Regina Smith, vice president of Mission, Culture, & Inclusive Community at Naropa and a workshop co-host, explains that “Naropa's mission is to unravel the conditions which create suffering. To do that, we must recognize that regardless of the manifestation of suffering—whether it be a personal loss, a traumatic event, or systemic oppression—we are all being impacted because we are intimately connected.”
“The Boulder shooting was yet another reminder of how intimately connected we actually are—we hope this collaboration, and Thomas Hubl’s work, will help us to recognize this connection and build our collective resiliency,” Smith says.
Kingston adds that, “we are living in a time that urgently needs new and innovative competencies and resources to support the well-being of our communities. Hübl’s work has been embraced by professors, physicians, psychologists and therapists with great acclaim throughout the world over the past 20 years, opening up new avenues for research.”
Hübl’s work include practices that are a form of mindfulness and meditation techniques where individuals sense their own bodies, emotions and thoughts, and then open themselves to others in the group.
“Hübl’s work is about us first coming into ourselves to be able to sense (ourselves)… they’re embodied practices focused on sensing, where you're feeling your physical self, feeling your emotional self, and becoming aware of your thoughts and asking, ‘Are these parts of myself in sync?’” Kingston says.
In groups of three at the workshop, individuals will have the opportunity to learn self-regulation, and then extend this practice to co-regulation, learning to “attune to one another” as well as the larger group. “He'll start to work with us on being able to sense the entire group, an exploration of what it means to experience coherence and synchrony as one ‘shared nervous system.’”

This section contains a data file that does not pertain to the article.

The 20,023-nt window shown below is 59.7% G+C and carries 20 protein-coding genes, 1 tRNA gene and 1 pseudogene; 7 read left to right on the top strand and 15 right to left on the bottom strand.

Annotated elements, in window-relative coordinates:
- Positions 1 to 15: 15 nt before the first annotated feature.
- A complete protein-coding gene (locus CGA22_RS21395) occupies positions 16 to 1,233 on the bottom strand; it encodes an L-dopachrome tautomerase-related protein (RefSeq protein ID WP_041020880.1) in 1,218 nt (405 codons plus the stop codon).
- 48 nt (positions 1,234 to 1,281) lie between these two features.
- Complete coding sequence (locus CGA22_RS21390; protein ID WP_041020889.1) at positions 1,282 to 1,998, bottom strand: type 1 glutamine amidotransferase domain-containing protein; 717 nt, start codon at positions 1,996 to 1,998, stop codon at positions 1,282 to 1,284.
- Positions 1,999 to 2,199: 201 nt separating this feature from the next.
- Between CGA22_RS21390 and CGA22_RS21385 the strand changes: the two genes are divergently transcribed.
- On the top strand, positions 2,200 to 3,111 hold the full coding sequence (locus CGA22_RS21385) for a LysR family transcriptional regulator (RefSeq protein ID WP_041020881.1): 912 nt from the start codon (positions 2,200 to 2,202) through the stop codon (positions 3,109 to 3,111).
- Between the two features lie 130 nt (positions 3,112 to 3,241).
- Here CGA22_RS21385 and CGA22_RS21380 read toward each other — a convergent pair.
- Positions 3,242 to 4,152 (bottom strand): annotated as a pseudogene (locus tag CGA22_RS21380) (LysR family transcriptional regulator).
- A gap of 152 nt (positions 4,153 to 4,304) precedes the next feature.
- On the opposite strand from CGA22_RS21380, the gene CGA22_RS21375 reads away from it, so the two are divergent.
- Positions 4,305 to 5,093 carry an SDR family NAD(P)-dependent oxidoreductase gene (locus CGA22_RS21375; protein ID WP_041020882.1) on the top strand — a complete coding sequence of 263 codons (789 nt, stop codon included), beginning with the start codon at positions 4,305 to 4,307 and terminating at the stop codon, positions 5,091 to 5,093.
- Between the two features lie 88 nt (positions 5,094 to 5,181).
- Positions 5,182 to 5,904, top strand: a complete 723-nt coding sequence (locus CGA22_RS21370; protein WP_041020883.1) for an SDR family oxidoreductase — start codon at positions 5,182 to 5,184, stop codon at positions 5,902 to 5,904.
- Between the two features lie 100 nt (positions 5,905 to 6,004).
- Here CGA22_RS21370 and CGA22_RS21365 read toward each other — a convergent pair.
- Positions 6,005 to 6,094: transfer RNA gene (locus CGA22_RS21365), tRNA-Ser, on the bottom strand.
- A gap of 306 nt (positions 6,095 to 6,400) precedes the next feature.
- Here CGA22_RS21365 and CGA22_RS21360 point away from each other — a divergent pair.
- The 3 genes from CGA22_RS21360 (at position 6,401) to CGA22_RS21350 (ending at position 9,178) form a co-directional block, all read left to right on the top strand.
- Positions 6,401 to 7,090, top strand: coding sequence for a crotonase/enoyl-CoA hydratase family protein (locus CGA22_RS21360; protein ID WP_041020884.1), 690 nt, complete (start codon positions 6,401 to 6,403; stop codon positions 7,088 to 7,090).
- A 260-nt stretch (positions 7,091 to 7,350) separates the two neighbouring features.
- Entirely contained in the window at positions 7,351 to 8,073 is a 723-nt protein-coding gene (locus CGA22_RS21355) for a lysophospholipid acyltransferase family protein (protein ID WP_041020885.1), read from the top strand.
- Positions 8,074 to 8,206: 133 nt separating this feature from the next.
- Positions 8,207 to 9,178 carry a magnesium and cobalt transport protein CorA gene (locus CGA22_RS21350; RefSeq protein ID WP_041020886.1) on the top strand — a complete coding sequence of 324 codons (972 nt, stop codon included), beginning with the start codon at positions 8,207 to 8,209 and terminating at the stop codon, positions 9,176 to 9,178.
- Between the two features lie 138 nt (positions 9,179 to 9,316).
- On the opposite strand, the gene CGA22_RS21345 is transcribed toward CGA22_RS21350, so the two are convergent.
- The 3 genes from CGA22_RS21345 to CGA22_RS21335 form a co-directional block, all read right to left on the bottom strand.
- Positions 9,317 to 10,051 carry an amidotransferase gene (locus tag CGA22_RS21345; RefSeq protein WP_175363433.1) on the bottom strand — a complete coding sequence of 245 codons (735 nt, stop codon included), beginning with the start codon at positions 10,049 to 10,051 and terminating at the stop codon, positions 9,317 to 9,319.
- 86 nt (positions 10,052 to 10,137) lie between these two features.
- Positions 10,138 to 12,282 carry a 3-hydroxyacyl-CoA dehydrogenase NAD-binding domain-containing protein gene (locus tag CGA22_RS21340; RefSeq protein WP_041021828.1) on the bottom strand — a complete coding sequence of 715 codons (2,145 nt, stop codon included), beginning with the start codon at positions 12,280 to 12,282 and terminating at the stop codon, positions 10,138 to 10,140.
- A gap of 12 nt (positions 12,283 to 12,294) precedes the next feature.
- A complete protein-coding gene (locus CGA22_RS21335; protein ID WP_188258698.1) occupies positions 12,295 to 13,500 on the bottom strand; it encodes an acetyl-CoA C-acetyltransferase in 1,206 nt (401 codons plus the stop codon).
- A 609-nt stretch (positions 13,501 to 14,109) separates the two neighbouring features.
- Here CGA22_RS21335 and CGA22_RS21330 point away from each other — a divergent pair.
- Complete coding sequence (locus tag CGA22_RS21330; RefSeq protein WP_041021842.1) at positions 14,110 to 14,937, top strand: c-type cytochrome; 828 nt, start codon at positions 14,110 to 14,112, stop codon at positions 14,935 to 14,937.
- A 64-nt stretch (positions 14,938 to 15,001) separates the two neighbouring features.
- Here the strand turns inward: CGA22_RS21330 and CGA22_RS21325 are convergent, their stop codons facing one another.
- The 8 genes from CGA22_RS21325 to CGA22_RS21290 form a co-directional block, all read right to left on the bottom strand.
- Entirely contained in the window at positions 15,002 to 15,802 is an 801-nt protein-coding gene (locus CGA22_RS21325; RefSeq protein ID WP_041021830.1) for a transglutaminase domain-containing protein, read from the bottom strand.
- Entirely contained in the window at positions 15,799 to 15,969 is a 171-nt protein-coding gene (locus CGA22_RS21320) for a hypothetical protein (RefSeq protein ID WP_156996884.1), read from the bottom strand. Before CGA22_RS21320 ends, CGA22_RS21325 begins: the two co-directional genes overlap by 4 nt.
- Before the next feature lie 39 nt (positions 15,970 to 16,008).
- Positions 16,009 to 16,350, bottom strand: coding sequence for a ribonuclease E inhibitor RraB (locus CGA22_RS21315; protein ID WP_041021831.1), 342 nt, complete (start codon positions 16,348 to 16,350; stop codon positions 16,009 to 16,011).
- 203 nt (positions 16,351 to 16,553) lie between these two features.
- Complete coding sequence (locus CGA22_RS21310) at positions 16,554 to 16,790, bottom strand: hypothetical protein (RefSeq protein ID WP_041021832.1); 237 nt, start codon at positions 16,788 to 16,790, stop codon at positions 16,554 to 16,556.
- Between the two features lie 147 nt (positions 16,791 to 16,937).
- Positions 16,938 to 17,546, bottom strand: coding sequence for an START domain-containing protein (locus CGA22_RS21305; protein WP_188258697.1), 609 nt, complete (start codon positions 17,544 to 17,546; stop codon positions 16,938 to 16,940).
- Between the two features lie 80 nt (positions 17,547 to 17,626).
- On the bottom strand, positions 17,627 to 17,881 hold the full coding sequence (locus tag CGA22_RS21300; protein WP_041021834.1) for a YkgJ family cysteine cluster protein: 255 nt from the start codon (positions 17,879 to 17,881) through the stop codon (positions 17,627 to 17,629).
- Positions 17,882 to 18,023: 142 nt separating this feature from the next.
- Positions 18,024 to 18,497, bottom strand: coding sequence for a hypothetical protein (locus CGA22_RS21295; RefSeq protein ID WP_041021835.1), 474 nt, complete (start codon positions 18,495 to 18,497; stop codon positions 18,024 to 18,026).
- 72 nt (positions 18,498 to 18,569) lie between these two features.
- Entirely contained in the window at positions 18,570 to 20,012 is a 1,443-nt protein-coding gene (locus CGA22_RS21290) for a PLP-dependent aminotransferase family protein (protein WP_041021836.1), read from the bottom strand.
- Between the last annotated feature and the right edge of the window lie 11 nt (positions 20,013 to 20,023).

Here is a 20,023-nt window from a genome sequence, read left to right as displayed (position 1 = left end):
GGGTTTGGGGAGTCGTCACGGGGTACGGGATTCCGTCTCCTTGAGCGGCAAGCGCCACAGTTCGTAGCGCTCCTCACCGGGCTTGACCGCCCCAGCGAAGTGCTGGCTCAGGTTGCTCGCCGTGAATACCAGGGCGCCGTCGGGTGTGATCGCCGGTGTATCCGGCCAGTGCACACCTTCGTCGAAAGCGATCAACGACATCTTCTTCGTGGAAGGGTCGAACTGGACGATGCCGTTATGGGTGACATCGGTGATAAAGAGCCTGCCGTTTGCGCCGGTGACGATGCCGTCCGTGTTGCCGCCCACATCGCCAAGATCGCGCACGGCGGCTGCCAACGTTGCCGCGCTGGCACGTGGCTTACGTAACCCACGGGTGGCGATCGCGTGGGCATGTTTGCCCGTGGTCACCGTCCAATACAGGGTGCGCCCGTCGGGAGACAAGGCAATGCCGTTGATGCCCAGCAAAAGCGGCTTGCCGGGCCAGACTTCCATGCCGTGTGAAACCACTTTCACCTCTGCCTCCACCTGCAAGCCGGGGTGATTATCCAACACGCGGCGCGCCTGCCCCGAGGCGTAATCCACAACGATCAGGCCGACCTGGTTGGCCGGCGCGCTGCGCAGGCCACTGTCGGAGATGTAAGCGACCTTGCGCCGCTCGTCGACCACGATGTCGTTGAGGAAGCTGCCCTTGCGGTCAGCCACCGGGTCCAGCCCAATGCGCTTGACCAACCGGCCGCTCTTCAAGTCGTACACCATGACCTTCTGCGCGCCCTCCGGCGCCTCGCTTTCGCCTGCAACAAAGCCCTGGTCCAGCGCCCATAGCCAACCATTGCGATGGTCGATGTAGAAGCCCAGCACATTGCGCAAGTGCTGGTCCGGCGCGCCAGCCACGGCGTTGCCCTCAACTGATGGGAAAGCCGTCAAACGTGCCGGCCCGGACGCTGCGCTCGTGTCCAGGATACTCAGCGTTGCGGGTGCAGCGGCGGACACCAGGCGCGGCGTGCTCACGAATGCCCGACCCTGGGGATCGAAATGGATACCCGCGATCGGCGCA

“We'll focus on what's arising from everyone in the group, and together, become present to ‘what is,’ not what we think the experience ‘should be.’ Whatever is emerging is the truth of that moment that needs to be seen and acknowledged,” Kingston notes. Workshop participants can engage as much or as little as is comfortable in the process.
A critical aspect to supporting the healing of trauma in the community setting, Kingston believes, is becoming more conscious of how communities are traumatized and fragmented through racism, poverty and other persistent social inequalities and injustices.
“To quote Peter Senge, who's a great (social) systems thinker, ‘In order to change the systems, we have to be able to see the systems.’ And so this is how healing trauma also helps us address the fragmentation at the more collective, societal level,” explains Kingston.
Repairing the relationship between traumatized individuals and the community, Kingston believes, will help communities become more conscious about systemic violence, which will then foster more collective action to counter the causes and effects of trauma.
Mark Wilding, director of PassageWorks Institute, a non-profit focused on supporting equitable classrooms and emotional learning between educators and students, is also partnering with CU Boulder and Naropa to promote this workshop.
“I believe that Healing Colorado’s Collective Trauma virtual workshop is happening at a critical time for our communities, our schools, and our organizations. Understanding how to recognize and respond to collective trauma is the most important challenge that we face personally, with family and friends and in our workplaces. Learning how to heal from traumatic experiences and events is essential to addressing racism and violence in Colorado,” Wilding says.
Kingston thinks it may take a long time before such a trauma-informed awareness becomes widely embraced. But Kingston believes that “it is possible to plant those seeds, to truly prevent violence, to truly start doing them now, even if it's going to take 500 years for these seeds to grow to fruition and to have the society we really want. Let's do it anyway.”
More information, including on how to register, is available on Naropa’s website